The Heron Stream Processing Engine on Google Kubernetes Engine

Chris Kellogg

November 28, 2017
Reading time: 6 minutes

Heron is a real-time, distributed, fault-tolerant stream processing engine developed at Twitter and used by major tech companies such as Twitter, Microsoft, and Google. One of the great features of Heron is that it was designed to be extensible, which you can read more about in this blog post. This extensibility allows Heron to run in many different environments. This blog post will walk you through the steps of deploying a Heron topology on Google Kubernetes Engine or GKE for short.

Video walkthrough

If you’re more of a visual learner, check out the YouTube video below. Otherwise, keep reading for text instructions.

Setting up the Google Cloud Platform Project

In order to get started with GKE, we will first need to set up a project. Let’s head over to the Google Cloud Console and create a new project. Here’s the link:

After logging in we can press the Create button to set up a new project.

Next, we need to enter a name for our new project. I’m going to call it heron-kubernetes-project. After entering a name for the project we can hit the Create button. It will take a few minutes for the project to get set up and initialized.

Install the gcloud tool

A common way to interact with Google Cloud Platform is to use the gcloud command line tool. We will install this tool here.

Here are the steps to install the gcloud tool:

  1. Install the client

    $ curl | bash
  2. Restart the shell

    $ exec -l $SHELL
  3. Initialize the client

    $ gcloud init

Install kubectl

Now that we have gcloud installed we need to install kubectl. This is a command line interface for running commands against Kubernetes clusters. The gcloud tool provides an easy way to install kubectl.

$ gcloud components install kubectl

Configure gcloud defaults

Let’s configure some defaults for the glcoud tool. Let’s list all current GCP projects:

$ gcloud projects list
PROJECT_ID             NAME                      PROJECT_NUMBER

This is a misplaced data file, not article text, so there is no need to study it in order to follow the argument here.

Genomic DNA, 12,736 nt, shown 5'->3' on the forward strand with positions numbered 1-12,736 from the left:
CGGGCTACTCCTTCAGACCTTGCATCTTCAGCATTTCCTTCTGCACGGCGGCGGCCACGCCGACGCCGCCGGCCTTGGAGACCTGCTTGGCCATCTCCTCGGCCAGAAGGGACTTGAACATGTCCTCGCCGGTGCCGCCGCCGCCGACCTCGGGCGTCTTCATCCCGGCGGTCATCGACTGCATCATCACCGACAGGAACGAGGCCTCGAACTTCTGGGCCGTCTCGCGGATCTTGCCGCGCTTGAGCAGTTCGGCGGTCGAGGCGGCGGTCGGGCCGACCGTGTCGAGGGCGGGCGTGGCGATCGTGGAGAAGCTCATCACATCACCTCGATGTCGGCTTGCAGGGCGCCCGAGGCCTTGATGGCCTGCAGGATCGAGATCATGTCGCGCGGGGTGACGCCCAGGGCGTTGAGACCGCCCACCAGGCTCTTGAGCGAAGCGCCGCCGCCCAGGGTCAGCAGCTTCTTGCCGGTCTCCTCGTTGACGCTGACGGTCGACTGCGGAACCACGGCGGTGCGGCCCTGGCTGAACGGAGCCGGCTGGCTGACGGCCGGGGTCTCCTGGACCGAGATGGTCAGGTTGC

astral-chassis-184421  heron-kubernetes-cluster  564237646564

The name for the project that you create will differ from this, of course. Set the default project to that project name:

$ gcloud config set project astral-chassis-184421
# Remember to use your project name, not this one

Create a GKE cluster

We are now ready to launch a GKE cluster. We’ll create a three-node cluster by running the following command. This will take about 5-10 minutes to complete.

$ gcloud container clusters create heron-cluster \
  --machine-type=n1-standard-4 \
  --num-nodes=3 \

Next, we need to set up our kubectl credentials so that we can access the cluster we just created and run commands against it. The gcloud tool provides an easy way to do this with the following steps.

  1. List clusters

    $ gcloud container clusters list
    heron-cluster  us-central1-c  1.7.8-gke.0  n1-standard-4  1.7.8 *       3          RUNNING
  2. Get credentials for the cluster

    $ gcloud container clusters get-credentials heron-cluster
  3. Verify that the credentials were properly set

    $ kubectl get pods --all-namespaces
    NAMESPACE     NAME                                                      READY     STATUS    RESTARTS   AGE
    kube-system   event-exporter-v0.1.7-958884745-45f95                     2/2       Running   0          5m
    kube-system   fluentd-gcp-v2.0.9-7z3x0                                  2/2       Running   0          5m
    kube-system   fluentd-gcp-v2.0.9-tzfdz                                  2/2       Running   0          5m
    kube-system   fluentd-gcp-v2.0.9-vcgnx                                  2/2       Running   0          5m
    kube-system   heapster-v1.4.3-865849417-x5n1f                           3/3       Running   0          5m
    kube-system   kube-dns-3468831164-9mq8r                                 3/3       Running   0          5m
    kube-system   kube-dns-3468831164-xkg6z                                 3/3       Running   0          5m
    kube-system   kube-dns-autoscaler-244676396-6460d                       1/1       Running   0          5m
    kube-system   kube-proxy-gke-heron-cluster-default-pool-3323a650-ncj0   1/1       Running   0          5m
    kube-system   kube-proxy-gke-heron-cluster-default-pool-3323a650-sq8r   1/1       Running   0          5m
    kube-system   kube-proxy-gke-heron-cluster-default-pool-3323a650-vz5l   1/1       Running   0          5m
    kube-system   kubernetes-dashboard-1265873680-4dw1g                     1/1       Running   0          5m
    kube-system   l7-default-backend-3623108927-bsv88                       1/1       Running   0          5m